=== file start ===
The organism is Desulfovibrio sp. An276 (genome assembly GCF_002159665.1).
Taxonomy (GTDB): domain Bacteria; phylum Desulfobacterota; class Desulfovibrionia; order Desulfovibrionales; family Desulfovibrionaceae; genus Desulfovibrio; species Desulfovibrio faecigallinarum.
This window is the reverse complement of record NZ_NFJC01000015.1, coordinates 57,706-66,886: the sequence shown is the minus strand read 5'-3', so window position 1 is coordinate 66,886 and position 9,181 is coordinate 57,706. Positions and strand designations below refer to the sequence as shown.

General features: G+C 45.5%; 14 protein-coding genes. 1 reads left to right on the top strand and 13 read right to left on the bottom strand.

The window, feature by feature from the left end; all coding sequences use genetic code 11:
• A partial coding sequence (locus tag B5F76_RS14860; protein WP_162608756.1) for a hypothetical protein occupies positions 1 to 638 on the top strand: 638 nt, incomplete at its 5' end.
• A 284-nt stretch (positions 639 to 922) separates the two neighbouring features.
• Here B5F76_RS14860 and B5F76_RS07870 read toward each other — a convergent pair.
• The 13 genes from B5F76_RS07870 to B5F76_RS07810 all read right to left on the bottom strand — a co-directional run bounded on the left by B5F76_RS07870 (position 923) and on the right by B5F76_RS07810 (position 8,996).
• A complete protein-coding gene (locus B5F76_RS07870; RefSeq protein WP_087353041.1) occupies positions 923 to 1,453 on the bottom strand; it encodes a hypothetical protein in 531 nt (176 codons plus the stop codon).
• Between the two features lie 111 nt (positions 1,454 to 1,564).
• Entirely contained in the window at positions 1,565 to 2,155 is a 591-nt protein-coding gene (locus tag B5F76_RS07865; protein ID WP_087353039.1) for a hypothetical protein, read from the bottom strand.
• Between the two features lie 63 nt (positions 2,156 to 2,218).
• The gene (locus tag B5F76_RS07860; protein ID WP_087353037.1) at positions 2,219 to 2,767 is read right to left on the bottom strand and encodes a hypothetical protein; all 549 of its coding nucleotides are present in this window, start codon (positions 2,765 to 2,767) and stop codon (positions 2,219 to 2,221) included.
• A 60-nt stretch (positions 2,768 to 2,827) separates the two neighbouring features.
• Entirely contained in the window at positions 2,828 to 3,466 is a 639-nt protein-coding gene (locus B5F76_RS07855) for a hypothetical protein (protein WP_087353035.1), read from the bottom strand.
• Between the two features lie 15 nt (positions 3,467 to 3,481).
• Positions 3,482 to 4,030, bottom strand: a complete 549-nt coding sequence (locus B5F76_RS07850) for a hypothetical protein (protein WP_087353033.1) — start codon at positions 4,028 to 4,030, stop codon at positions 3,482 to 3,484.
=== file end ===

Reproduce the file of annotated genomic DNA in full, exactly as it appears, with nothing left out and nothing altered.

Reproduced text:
The organism is Desulfovibrio sp. An276 (genome assembly GCF_002159665.1).
Taxonomy (GTDB): domain Bacteria; phylum Desulfobacterota; class Desulfovibrionia; order Desulfovibrionales; family Desulfovibrionaceae; genus Desulfovibrio; species Desulfovibrio faecigallinarum.
This window is the reverse complement of record NZ_NFJC01000015.1, coordinates 57,706-66,886: the sequence shown is the minus strand read 5'-3', so window position 1 is coordinate 66,886 and position 9,181 is coordinate 57,706. Positions and strand designations below refer to the sequence as shown.

General features: G+C 45.5%; 14 protein-coding genes. 1 reads left to right on the top strand and 13 read right to left on the bottom strand.

The window, feature by feature from the left end; all coding sequences use genetic code 11:
• A partial coding sequence (locus tag B5F76_RS14860; protein WP_162608756.1) for a hypothetical protein occupies positions 1 to 638 on the top strand: 638 nt, incomplete at its 5' end.
• A 284-nt stretch (positions 639 to 922) separates the two neighbouring features.
• Here B5F76_RS14860 and B5F76_RS07870 read toward each other — a convergent pair.
• The 13 genes from B5F76_RS07870 to B5F76_RS07810 all read right to left on the bottom strand — a co-directional run bounded on the left by B5F76_RS07870 (position 923) and on the right by B5F76_RS07810 (position 8,996).
• A complete protein-coding gene (locus B5F76_RS07870; RefSeq protein WP_087353041.1) occupies positions 923 to 1,453 on the bottom strand; it encodes a hypothetical protein in 531 nt (176 codons plus the stop codon).
• Between the two features lie 111 nt (positions 1,454 to 1,564).
• Entirely contained in the window at positions 1,565 to 2,155 is a 591-nt protein-coding gene (locus tag B5F76_RS07865; protein ID WP_087353039.1) for a hypothetical protein, read from the bottom strand.
• Between the two features lie 63 nt (positions 2,156 to 2,218).
• The gene (locus tag B5F76_RS07860; protein ID WP_087353037.1) at positions 2,219 to 2,767 is read right to left on the bottom strand and encodes a hypothetical protein; all 549 of its coding nucleotides are present in this window, start codon (positions 2,765 to 2,767) and stop codon (positions 2,219 to 2,221) included.
• A 60-nt stretch (positions 2,768 to 2,827) separates the two neighbouring features.
• Entirely contained in the window at positions 2,828 to 3,466 is a 639-nt protein-coding gene (locus B5F76_RS07855) for a hypothetical protein (protein WP_087353035.1), read from the bottom strand.
• Between the two features lie 15 nt (positions 3,467 to 3,481).
• Positions 3,482 to 4,030, bottom strand: a complete 549-nt coding sequence (locus B5F76_RS07850) for a hypothetical protein (protein WP_087353033.1) — start codon at positions 4,028 to 4,030, stop codon at positions 3,482 to 3,484.